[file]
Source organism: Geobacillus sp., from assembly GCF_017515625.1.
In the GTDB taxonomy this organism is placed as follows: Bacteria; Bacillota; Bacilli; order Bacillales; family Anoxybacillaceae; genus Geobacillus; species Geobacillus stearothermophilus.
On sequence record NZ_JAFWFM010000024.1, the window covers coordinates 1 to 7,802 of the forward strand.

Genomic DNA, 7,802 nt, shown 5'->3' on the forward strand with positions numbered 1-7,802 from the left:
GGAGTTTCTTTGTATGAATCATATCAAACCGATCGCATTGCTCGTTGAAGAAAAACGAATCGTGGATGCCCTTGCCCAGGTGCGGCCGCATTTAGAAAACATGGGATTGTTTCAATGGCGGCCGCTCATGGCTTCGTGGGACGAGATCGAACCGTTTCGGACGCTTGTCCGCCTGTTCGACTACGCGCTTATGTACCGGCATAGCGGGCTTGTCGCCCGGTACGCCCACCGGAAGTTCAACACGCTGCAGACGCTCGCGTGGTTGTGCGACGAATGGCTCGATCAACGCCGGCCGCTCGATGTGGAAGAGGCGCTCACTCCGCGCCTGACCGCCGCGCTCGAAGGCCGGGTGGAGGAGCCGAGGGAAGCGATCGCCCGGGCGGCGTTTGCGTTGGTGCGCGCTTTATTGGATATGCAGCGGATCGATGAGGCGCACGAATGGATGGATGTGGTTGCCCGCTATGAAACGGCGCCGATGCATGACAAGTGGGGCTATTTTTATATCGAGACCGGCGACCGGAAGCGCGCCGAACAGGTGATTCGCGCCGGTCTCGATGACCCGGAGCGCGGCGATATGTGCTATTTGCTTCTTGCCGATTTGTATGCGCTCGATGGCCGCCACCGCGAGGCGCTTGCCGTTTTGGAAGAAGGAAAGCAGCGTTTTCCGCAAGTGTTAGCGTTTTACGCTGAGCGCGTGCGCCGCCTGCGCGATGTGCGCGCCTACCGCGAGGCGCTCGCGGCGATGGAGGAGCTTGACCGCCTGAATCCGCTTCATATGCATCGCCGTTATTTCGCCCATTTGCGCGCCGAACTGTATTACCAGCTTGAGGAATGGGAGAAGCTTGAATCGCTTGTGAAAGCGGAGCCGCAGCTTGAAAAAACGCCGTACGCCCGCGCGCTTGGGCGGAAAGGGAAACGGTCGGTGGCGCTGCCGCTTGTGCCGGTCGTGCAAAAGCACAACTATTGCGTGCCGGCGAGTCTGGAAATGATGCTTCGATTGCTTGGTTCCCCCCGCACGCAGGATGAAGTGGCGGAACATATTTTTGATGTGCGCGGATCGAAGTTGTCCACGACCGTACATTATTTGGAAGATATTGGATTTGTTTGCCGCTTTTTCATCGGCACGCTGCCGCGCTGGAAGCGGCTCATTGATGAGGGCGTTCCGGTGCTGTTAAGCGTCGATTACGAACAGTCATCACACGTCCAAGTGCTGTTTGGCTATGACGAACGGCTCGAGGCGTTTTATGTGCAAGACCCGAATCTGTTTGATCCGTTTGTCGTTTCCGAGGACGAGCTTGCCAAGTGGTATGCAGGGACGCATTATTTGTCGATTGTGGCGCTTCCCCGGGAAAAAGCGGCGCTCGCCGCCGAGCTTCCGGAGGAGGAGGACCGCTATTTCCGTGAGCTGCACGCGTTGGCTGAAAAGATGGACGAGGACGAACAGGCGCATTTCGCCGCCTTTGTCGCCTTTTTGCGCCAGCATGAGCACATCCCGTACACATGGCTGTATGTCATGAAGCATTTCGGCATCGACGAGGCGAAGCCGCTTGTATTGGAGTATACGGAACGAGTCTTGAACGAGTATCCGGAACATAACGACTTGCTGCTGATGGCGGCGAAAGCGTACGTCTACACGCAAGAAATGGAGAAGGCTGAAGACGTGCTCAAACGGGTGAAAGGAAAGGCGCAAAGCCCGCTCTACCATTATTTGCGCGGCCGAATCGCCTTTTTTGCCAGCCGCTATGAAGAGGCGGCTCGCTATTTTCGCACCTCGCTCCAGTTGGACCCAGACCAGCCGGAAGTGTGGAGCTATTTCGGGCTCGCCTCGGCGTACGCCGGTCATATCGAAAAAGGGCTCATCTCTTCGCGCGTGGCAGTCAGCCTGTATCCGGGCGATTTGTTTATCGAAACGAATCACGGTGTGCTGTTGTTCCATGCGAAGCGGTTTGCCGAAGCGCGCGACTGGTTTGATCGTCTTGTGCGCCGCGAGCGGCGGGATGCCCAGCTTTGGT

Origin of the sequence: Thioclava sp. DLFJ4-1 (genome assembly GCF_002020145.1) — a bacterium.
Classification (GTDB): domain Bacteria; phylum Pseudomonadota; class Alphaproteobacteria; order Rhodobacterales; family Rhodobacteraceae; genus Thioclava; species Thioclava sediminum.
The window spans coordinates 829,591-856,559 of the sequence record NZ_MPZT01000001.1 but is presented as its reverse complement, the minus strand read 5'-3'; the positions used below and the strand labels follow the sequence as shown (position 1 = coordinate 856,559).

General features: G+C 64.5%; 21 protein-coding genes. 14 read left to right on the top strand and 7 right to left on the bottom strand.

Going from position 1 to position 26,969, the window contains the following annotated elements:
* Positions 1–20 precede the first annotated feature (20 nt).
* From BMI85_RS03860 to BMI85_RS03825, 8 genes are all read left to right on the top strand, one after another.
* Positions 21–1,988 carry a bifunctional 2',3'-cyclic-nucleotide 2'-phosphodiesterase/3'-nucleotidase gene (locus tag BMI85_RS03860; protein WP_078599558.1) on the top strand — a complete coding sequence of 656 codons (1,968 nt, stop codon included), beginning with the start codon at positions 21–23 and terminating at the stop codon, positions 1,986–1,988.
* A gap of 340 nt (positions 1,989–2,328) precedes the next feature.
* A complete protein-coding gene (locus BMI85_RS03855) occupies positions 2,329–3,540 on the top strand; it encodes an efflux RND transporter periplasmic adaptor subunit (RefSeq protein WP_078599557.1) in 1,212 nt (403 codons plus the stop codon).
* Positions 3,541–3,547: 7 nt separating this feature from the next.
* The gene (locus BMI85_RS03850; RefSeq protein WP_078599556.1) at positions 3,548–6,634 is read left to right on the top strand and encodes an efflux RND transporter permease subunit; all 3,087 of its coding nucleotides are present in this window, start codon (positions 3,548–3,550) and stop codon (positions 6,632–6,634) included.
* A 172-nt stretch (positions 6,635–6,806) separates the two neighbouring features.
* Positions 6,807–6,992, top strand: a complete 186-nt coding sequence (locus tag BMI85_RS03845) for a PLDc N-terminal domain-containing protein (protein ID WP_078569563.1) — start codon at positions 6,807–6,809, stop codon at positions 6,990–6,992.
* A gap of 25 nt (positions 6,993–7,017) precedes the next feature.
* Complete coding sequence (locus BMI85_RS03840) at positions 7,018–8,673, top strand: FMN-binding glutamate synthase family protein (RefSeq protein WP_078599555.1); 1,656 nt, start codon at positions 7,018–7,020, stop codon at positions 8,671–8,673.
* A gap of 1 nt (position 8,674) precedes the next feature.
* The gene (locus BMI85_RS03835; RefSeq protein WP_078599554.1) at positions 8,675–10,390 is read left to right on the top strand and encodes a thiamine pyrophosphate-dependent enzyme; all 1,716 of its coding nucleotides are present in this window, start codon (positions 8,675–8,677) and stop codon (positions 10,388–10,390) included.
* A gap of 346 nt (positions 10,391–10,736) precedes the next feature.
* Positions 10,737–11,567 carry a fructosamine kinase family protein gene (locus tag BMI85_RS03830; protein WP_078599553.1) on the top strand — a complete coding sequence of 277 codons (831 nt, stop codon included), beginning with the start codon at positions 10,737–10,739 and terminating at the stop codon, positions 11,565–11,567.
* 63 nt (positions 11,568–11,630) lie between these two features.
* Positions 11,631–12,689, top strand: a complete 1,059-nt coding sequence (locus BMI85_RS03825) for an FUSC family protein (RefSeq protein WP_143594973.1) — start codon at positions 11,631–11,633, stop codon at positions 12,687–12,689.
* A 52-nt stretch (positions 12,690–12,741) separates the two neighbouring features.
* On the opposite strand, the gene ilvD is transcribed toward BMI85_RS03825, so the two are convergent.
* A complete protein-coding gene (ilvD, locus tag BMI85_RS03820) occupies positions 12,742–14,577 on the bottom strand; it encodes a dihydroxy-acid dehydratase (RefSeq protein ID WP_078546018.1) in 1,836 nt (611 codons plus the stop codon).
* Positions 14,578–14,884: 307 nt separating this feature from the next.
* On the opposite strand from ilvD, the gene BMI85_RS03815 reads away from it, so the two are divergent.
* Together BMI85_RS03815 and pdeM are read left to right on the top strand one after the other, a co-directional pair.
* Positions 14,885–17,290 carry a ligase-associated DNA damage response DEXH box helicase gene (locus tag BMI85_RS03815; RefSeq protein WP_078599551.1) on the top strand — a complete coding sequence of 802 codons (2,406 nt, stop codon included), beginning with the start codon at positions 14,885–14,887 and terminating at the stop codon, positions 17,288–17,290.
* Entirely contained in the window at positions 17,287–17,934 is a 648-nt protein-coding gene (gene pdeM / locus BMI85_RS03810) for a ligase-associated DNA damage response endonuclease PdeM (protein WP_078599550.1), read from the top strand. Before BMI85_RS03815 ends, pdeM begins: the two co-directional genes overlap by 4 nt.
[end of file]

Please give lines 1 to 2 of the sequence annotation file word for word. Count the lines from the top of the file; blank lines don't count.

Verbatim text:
Source organism: Geobacillus sp., from assembly GCF_017515625.1.
In the GTDB taxonomy this organism is placed as follows: Bacteria; Bacillota; Bacilli; order Bacillales; family Anoxybacillaceae; genus Geobacillus; species Geobacillus stearothermophilus.